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Commentary by our President, Hitoshi Shirai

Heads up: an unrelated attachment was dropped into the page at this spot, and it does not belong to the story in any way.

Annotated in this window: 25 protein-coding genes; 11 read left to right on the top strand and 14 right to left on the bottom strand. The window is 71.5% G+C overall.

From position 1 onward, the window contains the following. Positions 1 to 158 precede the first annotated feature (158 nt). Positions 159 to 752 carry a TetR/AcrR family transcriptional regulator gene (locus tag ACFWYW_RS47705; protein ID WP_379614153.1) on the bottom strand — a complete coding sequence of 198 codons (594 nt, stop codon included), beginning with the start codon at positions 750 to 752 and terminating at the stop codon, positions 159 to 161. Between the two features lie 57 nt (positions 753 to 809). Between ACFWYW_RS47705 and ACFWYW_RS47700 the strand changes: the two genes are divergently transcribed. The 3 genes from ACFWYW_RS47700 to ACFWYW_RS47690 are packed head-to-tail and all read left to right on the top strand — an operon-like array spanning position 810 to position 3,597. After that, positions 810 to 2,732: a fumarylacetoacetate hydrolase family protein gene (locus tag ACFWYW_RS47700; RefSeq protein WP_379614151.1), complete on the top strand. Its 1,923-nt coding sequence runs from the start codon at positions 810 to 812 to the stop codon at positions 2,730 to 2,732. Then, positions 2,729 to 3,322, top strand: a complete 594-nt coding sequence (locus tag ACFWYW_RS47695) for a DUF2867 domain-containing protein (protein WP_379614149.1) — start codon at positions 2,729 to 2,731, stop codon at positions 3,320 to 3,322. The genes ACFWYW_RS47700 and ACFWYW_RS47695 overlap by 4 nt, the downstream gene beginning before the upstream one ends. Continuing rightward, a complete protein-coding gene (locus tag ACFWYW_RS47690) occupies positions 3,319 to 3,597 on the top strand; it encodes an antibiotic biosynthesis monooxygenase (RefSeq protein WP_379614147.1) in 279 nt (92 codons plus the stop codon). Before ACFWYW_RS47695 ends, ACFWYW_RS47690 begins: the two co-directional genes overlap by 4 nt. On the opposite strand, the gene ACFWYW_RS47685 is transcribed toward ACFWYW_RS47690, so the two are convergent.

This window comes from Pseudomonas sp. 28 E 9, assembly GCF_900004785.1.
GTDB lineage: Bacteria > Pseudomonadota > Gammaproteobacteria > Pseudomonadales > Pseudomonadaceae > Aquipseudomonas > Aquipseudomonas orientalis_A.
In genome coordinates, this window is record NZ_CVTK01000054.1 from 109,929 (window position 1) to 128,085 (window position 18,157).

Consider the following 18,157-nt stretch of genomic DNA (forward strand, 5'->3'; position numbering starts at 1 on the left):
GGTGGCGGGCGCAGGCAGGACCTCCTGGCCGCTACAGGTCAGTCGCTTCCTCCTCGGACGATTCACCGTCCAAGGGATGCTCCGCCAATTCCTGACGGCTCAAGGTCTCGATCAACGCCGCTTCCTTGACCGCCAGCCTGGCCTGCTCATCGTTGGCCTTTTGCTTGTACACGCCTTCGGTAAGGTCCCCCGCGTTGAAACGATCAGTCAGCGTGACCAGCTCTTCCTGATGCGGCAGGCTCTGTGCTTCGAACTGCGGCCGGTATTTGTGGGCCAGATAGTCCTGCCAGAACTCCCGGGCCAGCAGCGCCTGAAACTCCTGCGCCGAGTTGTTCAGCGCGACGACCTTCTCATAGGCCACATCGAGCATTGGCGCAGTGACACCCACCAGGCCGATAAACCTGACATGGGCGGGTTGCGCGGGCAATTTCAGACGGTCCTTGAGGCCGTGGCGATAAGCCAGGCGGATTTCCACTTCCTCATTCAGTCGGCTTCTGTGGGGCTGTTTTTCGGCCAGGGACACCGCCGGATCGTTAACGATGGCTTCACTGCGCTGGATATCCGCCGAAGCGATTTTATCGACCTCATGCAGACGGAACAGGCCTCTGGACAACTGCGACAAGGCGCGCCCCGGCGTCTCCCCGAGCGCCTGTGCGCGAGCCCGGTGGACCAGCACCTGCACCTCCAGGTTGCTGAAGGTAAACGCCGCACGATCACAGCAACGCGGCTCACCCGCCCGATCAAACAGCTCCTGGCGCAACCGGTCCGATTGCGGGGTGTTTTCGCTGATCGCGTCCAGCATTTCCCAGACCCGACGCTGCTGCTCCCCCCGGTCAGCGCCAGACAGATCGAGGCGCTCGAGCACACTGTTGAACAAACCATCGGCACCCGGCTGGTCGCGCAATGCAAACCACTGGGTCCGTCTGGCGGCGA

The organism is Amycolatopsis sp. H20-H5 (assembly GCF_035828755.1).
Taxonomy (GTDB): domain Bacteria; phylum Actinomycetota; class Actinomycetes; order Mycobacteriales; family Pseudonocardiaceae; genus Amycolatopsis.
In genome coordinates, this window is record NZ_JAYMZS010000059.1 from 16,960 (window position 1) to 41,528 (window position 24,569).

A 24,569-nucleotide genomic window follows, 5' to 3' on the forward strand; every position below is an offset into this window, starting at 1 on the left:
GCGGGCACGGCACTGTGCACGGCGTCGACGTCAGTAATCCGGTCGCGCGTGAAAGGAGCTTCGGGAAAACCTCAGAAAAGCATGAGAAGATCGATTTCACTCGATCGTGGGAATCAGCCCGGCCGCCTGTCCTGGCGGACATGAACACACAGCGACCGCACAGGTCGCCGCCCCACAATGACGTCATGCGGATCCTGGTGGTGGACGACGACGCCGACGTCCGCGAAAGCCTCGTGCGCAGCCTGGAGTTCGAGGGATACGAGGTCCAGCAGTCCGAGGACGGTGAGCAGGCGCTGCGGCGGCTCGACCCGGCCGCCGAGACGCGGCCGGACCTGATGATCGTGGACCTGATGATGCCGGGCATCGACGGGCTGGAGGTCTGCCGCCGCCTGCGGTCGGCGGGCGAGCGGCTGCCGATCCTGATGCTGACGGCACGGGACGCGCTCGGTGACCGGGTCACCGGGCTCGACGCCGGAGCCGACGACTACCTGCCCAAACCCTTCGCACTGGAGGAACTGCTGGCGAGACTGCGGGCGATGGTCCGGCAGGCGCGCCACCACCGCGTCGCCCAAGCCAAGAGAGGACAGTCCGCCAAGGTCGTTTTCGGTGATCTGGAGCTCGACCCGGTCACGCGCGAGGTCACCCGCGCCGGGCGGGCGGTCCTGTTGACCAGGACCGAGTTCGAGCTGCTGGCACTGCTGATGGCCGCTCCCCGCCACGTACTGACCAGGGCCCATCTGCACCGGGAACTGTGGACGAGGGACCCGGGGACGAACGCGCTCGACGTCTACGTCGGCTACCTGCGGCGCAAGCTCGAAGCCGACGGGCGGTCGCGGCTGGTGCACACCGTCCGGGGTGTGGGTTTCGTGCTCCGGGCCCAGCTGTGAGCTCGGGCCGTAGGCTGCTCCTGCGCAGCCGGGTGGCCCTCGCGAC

In 1970, more than 40 years ago, the first international science fiction (sci-fi) symposium was held in Japan, and renowned sci-fi writers from the United States, the United Kingdom, Canada, and the former Soviet Union were invited. Among the first comments made by some of these writers from various countries upon their arrival were: “I was advised to take a gas mask with me, but it’s alright. I can breathe without it,” (Judith Merril, Canada) and “I was told that I would not be able to see the sky because of the smog, but I can even spot Venus!” (Brian W. Aldiss, UK). Even in present-day China, with serious concentrations of PM2.5, it is unlikely that people would express such concern, but in an era when far fewer people traveled, this is probably the image many people around the world had of Tokyo.